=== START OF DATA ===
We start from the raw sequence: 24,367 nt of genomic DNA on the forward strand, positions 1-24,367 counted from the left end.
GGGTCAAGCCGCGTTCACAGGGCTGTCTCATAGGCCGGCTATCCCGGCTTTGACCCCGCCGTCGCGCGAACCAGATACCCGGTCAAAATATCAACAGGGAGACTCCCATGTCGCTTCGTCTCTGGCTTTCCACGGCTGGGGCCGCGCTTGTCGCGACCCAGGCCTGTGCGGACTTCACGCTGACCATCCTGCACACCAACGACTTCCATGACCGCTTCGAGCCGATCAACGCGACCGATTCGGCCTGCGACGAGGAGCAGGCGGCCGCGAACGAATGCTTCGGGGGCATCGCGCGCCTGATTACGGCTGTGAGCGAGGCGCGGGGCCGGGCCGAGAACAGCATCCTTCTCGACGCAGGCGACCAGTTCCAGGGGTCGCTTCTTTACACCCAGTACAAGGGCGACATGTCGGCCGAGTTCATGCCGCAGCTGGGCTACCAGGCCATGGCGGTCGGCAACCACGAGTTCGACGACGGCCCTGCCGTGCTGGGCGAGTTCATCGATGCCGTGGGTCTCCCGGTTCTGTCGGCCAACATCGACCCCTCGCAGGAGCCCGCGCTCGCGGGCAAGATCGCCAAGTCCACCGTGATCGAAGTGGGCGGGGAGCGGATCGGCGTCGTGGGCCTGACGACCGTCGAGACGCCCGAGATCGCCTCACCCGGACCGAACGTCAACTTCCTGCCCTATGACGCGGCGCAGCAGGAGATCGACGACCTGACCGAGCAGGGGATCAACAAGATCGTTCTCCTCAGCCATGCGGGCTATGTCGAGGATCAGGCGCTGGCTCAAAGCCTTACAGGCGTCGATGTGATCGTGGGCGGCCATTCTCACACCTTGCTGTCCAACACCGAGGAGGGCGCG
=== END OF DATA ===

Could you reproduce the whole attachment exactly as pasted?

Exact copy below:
We start from the raw sequence: 24,367 nt of genomic DNA on the forward strand, positions 1-24,367 counted from the left end.
GGGTCAAGCCGCGTTCACAGGGCTGTCTCATAGGCCGGCTATCCCGGCTTTGACCCCGCCGTCGCGCGAACCAGATACCCGGTCAAAATATCAACAGGGAGACTCCCATGTCGCTTCGTCTCTGGCTTTCCACGGCTGGGGCCGCGCTTGTCGCGACCCAGGCCTGTGCGGACTTCACGCTGACCATCCTGCACACCAACGACTTCCATGACCGCTTCGAGCCGATCAACGCGACCGATTCGGCCTGCGACGAGGAGCAGGCGGCCGCGAACGAATGCTTCGGGGGCATCGCGCGCCTGATTACGGCTGTGAGCGAGGCGCGGGGCCGGGCCGAGAACAGCATCCTTCTCGACGCAGGCGACCAGTTCCAGGGGTCGCTTCTTTACACCCAGTACAAGGGCGACATGTCGGCCGAGTTCATGCCGCAGCTGGGCTACCAGGCCATGGCGGTCGGCAACCACGAGTTCGACGACGGCCCTGCCGTGCTGGGCGAGTTCATCGATGCCGTGGGTCTCCCGGTTCTGTCGGCCAACATCGACCCCTCGCAGGAGCCCGCGCTCGCGGGCAAGATCGCCAAGTCCACCGTGATCGAAGTGGGCGGGGAGCGGATCGGCGTCGTGGGCCTGACGACCGTCGAGACGCCCGAGATCGCCTCACCCGGACCGAACGTCAACTTCCTGCCCTATGACGCGGCGCAGCAGGAGATCGACGACCTGACCGAGCAGGGGATCAACAAGATCGTTCTCCTCAGCCATGCGGGCTATGTCGAGGATCAGGCGCTGGCTCAAAGCCTTACAGGCGTCGATGTGATCGTGGGCGGCCATTCTCACACCTTGCTGTCCAACACCGAGGAGGGCGCG